The return of charismatic, adventuring mass-murderer Nathan Drake has been long awaited. It’s four-and-a-half years since Drake’s Deception – an age in a video game culture more accustomed to annual release cycles. No doubt aware of this (and prompted by the number of people who’ve gravitated to PlayStation 4 from the Xbox 360), Sony released a remastered version of the previous three games last year — part stop gap, but also part education. Uncharted is the brand’s flagship franchise and this game needs to deliver.
Given that, it initially seems oddly slow to get started for a franchise that once started a game with its protagonist waking up in a wrecked train hanging precariously over a Himalayan gorge. Post tutorial, the game begins with Nathan as a kid, breaking out of his Catholic orphanage with his newly-introduced older brother, Sam, before showing them as young adults for a mission that ends in Sam’s “death”. Skip forward 15 years (past the events of Uncharteds one through three), Nathan’s in scuba gear and the adventure proper is ready to begin. Except it isn’t. He’s working for a salvage company. At the end of the day, he goes home, reminisces about his adventures with a toy gun in his attic, eats dinner, plays Crash Bandicoot. Seriously — you tackle level four, ‘Boulders’.
In lesser hands, this would play as enormous self-indulgence, but under the stewardship of directors Neil Druckmann and Bruce Straley (fresh from The Last Of Us) it’s a masterstroke. These sections add powerful emotional weight to what follows. And finally, scene set, Sam is revealed to not actually be dead and the adventure starts for real. And what an adventure it is — first presenting you with a heist to execute in an Italian coastal mansion, then sending you to Scotland to excavate (or loot, depending on your point of view) the grave of a long dead pirate that’s under the guard of a private military company, and so on, across the world.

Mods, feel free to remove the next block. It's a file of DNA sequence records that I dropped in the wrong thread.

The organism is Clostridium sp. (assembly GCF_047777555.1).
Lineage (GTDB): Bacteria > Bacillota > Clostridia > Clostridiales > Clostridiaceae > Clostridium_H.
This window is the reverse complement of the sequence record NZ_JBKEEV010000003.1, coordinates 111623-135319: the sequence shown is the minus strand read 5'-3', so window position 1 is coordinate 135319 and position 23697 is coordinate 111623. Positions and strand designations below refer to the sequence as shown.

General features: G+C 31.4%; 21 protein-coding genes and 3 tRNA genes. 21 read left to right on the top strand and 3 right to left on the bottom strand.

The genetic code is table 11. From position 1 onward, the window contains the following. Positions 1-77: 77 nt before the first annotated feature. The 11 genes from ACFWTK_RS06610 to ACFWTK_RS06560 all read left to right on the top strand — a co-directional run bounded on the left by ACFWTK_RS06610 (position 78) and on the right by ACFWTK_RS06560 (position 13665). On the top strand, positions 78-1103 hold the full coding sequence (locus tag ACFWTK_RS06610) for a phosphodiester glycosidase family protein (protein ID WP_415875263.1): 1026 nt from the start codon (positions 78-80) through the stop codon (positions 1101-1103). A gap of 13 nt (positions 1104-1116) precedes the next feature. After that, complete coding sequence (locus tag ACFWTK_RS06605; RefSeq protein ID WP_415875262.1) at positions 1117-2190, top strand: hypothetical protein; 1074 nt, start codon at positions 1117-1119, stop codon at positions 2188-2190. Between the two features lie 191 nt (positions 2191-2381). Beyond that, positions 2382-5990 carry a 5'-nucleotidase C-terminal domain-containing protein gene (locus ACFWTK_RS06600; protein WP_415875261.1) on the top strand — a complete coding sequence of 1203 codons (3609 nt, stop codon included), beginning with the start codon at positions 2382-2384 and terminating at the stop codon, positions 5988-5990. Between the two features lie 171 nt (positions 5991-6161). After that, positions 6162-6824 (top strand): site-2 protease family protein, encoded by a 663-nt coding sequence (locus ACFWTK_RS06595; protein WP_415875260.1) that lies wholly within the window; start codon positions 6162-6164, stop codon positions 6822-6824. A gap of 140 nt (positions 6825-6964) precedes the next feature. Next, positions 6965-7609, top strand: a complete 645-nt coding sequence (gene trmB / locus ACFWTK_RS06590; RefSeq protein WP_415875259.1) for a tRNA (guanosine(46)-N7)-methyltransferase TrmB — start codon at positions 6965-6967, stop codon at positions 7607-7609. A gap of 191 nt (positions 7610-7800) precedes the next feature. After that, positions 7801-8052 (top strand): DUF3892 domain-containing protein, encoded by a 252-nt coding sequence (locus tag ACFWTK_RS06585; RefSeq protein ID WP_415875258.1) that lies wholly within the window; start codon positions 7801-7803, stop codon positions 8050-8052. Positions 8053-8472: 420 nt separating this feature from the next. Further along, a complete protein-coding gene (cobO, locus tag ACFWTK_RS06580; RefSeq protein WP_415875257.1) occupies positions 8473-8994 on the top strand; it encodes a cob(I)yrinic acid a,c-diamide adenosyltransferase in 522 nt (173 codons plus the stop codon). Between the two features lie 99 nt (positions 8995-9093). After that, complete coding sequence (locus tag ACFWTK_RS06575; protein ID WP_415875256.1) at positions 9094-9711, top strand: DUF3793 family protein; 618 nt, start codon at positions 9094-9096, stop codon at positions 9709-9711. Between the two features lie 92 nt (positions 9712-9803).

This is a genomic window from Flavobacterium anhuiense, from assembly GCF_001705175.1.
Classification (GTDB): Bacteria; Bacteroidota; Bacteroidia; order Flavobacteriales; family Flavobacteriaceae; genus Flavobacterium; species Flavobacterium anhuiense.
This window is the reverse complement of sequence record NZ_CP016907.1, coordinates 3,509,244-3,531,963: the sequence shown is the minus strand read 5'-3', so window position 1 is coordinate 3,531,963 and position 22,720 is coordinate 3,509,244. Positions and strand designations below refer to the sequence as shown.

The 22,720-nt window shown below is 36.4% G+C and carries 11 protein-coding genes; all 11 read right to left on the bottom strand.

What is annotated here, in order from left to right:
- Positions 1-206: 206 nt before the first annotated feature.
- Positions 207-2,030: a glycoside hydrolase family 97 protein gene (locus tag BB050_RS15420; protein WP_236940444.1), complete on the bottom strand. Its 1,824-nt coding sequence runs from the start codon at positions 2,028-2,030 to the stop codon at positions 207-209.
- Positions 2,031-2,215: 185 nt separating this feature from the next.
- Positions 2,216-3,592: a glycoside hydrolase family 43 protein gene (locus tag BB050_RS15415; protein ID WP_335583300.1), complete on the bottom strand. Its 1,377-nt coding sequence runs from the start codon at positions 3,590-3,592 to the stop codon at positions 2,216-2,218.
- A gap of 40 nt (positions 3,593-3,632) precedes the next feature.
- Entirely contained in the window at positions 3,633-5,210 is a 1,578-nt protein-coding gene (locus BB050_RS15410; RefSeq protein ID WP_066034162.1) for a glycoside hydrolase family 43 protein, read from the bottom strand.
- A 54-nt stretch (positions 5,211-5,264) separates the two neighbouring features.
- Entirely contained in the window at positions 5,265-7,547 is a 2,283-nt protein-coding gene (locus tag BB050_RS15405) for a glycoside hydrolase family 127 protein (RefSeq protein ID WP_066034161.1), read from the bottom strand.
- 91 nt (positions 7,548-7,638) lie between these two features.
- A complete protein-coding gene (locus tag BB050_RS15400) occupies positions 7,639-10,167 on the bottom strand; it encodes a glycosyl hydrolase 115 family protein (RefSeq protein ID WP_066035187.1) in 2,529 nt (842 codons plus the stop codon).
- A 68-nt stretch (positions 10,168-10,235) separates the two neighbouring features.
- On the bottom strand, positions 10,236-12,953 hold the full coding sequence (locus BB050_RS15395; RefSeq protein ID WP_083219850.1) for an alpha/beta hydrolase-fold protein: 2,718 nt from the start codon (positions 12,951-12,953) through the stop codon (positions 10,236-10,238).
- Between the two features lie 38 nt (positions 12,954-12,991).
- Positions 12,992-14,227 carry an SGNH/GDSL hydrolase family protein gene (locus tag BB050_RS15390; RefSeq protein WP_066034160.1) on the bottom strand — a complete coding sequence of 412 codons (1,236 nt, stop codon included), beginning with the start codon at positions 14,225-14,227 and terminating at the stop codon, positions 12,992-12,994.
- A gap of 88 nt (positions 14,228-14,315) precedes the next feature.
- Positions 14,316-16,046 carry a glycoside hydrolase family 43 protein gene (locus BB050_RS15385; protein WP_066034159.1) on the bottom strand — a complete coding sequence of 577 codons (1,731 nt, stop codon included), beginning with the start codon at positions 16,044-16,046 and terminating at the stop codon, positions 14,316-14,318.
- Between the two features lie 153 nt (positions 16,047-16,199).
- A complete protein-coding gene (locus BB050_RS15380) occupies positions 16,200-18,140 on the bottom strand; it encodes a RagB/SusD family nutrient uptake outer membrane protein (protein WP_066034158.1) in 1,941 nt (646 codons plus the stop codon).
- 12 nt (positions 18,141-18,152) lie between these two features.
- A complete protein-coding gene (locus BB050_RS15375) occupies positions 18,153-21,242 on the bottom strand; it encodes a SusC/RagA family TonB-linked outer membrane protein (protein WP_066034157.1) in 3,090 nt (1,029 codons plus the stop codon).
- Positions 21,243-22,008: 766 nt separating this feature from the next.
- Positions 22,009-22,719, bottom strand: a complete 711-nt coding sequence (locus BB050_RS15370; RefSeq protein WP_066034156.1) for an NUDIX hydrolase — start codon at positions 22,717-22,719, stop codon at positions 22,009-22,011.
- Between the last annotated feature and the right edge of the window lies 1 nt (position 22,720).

That world is still mostly linear in its waypoints (and not averse to deciding a small drop would kill you if it takes you too far off path) but that isn’t a negative — there’s a lot to be said for a series that plays to its strengths, while attempting to refine them. A Thief’s End succeeds in that goal. It still delivers spectacular action set pieces (including a plunge over a waterfall and a knuckle-whitening bike chase) but its emotionally engaging tale is a clear leap forward in interactive storytelling. Nathan Drake — it’s good to have you back.